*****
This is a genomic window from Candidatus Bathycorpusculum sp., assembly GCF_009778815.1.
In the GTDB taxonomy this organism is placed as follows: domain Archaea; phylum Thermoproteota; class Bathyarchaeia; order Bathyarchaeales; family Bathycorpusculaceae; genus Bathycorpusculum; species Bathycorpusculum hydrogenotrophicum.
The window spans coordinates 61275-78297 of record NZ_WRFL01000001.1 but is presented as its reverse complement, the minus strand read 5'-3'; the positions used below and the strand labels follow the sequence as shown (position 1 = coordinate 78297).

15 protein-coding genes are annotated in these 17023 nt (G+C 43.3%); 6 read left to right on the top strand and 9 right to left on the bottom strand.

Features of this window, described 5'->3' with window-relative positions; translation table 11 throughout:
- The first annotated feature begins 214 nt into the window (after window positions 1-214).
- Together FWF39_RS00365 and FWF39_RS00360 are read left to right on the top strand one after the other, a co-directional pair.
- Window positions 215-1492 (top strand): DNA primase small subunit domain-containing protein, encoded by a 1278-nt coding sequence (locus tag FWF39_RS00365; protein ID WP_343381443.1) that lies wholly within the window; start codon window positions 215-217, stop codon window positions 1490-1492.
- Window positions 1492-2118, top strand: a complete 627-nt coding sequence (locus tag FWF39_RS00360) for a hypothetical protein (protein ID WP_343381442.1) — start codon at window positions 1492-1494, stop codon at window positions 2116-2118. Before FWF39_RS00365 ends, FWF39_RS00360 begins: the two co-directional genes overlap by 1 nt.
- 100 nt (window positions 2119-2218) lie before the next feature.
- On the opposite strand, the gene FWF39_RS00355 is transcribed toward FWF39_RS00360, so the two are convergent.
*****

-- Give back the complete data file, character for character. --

This is a genomic window from Candidatus Bathycorpusculum sp., assembly GCF_009778815.1.
In the GTDB taxonomy this organism is placed as follows: domain Archaea; phylum Thermoproteota; class Bathyarchaeia; order Bathyarchaeales; family Bathycorpusculaceae; genus Bathycorpusculum; species Bathycorpusculum hydrogenotrophicum.
The window spans coordinates 61275-78297 of record NZ_WRFL01000001.1 but is presented as its reverse complement, the minus strand read 5'-3'; the positions used below and the strand labels follow the sequence as shown (position 1 = coordinate 78297).

15 protein-coding genes are annotated in these 17023 nt (G+C 43.3%); 6 read left to right on the top strand and 9 right to left on the bottom strand.

Features of this window, described 5'->3' with window-relative positions; translation table 11 throughout:
- The first annotated feature begins 214 nt into the window (after window positions 1-214).
- Together FWF39_RS00365 and FWF39_RS00360 are read left to right on the top strand one after the other, a co-directional pair.
- Window positions 215-1492 (top strand): DNA primase small subunit domain-containing protein, encoded by a 1278-nt coding sequence (locus tag FWF39_RS00365; protein ID WP_343381443.1) that lies wholly within the window; start codon window positions 215-217, stop codon window positions 1490-1492.
- Window positions 1492-2118, top strand: a complete 627-nt coding sequence (locus tag FWF39_RS00360) for a hypothetical protein (protein ID WP_343381442.1) — start codon at window positions 1492-1494, stop codon at window positions 2116-2118. Before FWF39_RS00365 ends, FWF39_RS00360 begins: the two co-directional genes overlap by 1 nt.
- 100 nt (window positions 2119-2218) lie before the next feature.
- On the opposite strand, the gene FWF39_RS00355 is transcribed toward FWF39_RS00360, so the two are convergent.